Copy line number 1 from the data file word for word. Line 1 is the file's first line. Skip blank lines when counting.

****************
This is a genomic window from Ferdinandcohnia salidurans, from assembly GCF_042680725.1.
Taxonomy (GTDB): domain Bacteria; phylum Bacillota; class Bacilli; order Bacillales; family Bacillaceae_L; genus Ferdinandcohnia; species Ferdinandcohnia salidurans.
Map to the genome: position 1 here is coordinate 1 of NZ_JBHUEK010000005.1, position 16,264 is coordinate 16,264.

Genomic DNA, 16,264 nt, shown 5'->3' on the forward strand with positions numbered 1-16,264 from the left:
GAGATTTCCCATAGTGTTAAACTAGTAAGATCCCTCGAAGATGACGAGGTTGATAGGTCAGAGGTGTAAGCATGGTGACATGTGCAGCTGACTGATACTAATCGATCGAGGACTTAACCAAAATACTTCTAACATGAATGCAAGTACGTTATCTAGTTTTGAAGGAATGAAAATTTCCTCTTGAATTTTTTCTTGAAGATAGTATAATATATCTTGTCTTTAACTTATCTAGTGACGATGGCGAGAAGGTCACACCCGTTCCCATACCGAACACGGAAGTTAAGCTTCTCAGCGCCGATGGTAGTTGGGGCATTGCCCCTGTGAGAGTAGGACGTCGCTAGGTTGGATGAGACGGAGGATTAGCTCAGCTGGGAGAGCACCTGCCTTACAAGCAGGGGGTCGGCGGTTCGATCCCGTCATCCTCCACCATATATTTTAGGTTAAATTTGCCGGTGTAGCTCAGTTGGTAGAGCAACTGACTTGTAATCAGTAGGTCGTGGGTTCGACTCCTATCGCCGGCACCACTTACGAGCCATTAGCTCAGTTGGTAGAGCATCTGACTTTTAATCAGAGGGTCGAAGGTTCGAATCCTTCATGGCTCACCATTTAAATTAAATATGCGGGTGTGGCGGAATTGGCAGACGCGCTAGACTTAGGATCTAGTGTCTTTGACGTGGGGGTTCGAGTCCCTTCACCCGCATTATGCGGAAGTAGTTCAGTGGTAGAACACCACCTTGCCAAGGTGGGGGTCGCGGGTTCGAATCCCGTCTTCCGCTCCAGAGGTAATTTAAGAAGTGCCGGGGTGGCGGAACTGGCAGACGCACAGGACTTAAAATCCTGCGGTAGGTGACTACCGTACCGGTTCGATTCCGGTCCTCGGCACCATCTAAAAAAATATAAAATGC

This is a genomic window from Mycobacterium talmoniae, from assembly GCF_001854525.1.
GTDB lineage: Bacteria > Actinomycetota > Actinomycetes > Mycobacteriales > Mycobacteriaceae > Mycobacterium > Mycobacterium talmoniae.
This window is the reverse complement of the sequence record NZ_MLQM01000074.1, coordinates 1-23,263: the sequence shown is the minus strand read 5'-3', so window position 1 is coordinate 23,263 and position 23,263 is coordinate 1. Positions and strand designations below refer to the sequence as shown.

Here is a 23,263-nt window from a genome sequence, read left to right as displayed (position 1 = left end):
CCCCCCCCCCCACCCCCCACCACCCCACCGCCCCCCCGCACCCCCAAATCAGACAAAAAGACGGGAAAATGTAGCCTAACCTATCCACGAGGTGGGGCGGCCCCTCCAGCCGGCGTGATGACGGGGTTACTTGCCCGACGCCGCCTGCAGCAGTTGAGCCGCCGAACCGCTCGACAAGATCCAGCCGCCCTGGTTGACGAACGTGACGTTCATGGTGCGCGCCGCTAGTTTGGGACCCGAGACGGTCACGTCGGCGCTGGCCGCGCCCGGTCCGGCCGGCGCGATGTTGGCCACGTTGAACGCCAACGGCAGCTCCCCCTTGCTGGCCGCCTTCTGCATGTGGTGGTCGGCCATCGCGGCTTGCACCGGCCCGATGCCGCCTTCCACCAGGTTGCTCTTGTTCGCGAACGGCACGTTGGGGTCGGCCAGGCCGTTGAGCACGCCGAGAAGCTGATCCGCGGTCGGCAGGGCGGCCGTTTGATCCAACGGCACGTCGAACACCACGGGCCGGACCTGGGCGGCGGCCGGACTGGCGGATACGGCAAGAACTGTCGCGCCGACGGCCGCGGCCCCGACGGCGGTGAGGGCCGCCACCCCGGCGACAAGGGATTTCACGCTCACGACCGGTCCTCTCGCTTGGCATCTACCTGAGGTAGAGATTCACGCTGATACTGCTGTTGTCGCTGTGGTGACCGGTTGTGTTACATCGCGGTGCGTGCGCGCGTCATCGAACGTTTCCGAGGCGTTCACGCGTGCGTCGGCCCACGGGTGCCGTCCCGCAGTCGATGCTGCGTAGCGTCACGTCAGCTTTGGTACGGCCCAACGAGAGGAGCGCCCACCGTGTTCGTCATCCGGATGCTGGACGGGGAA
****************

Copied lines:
This is a genomic window from Ferdinandcohnia salidurans, from assembly GCF_042680725.1.